Xavier Simmons, 24, of Racine, Wisconsin, shouted “Say his name!” when people knelt. Simmons said he hoped those attending the celebration will honor Floyd’s life and legacy as well as “elevate and strengthen this movement.”

“We got the judgment we needed, but it will never change until we make a change,” he said.

“You all keep going because you’re going to change the world,” Common, an award-winning rapper, actor and activist, told the crowd of hundreds during a musical performance on Tuesday night before the vigil.

»READ MORE: A year after the assassination of George Floyd, Minneapolis remains scarred and divided

After Common left the stage and day turned into night in George Floyd Square, people put candles on every corner and lit the area.

Floyd, 46, who was black, died on May 25, 2020 after then-officer Derek Chauvin kneeled on his neck and pushed him to the floor for about 9 1/2 minutes. Chauvin, who is white, was found guilty of murder last month and will be sentenced on June 25th. Three other dismissed officers are still on trial.

Earl Vaughn, 20, from Minneapolis, attended the downtown event and said, despite the festive atmosphere, “A black man had to die for all of this, which is really unfortunate.”

In New York City, elected officials including Mayor Bill de Blasio and US MP Hakeem Jeffries knelt with Rev. Al Sharpton for 9 minutes 29 seconds. “Imagine how long that was on someone’s neck when we took a knee,” Sharpton said. “Never changed knees, just buried. It’s time we corrected the police in this country.”

On Tuesday evening, activists and protesters gathered with some families of people who had died in interactions with New York police in the Barclays Center in Brooklyn. They called for the police to be relieved, officials held accountable and police officers removed from schools. Following the rally, they set out on a march through the streets of Brooklyn.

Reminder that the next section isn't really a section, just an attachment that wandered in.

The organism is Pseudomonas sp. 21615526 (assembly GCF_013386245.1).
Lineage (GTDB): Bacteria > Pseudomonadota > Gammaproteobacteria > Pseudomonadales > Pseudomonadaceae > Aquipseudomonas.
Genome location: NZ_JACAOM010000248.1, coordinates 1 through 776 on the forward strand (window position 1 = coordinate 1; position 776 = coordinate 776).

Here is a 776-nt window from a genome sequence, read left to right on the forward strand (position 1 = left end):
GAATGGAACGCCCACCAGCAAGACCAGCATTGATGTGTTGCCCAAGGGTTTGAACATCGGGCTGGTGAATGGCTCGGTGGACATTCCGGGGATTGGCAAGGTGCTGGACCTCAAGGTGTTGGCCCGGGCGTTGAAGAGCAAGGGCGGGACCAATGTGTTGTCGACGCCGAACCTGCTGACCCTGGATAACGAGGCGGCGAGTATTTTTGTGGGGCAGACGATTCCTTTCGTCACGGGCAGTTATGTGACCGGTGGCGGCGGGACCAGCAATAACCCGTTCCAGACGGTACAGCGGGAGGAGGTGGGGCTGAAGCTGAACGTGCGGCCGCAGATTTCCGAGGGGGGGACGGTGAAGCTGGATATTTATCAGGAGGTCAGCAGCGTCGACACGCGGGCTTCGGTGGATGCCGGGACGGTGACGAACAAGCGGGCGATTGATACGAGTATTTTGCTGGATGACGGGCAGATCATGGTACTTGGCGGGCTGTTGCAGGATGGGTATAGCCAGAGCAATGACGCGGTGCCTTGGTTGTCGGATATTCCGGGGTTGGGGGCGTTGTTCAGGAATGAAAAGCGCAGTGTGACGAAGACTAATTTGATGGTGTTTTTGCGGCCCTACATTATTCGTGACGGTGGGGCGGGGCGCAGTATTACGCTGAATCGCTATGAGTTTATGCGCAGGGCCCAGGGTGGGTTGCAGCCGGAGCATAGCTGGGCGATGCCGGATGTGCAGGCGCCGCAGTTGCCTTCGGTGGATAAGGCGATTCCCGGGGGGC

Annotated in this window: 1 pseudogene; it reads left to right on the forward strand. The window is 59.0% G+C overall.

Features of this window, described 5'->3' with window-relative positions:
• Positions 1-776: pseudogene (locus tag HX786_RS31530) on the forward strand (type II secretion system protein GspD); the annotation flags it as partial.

Several of Floyd’s family members, including his young daughter Gianna, met with Biden and Harris the previous Tuesday. Biden, who previously pledged to continue to fight for racial justice, said he hoped the Senate could quickly pass the George Floyd Justice in Policing Act and get it on his desk.

“We have to act,” he said of legislation that would ban strangleholds and police raids without knocking, and create a national register of officials disciplined for serious misconduct.

Floyd’s brother Philonise told CNN that he thinks of George “all the time”.

“My sister called me at noon last night and said, ‘This is the day our brother left us,’” he said, adding, “I think things have changed. I think it’s going slowly, but we’re making progress. “

Also on Tuesday, the US Senate voted to confirm Kristen Clarke as Assistant Attorney General for Civil Rights, the first Black woman to hold office. In the past few weeks, the Justice Department under Biden announced a full investigation into police in Minneapolis and Louisville and brought federal charges against the officers involved in Floyd’s death.

Separately, the Floyd family announced the launch of a fund to provide grants and broader grants to businesses and community organizations in the neighborhood “to promote the success and growth of black citizens and community harmony.” The money comes from $ 500,000 earmarked for the Floyd family as part of the city’s $ 27 million civil settlement.

Associated Press writers Amy Forliti and Deepti Hajela in New York City contributed to this article.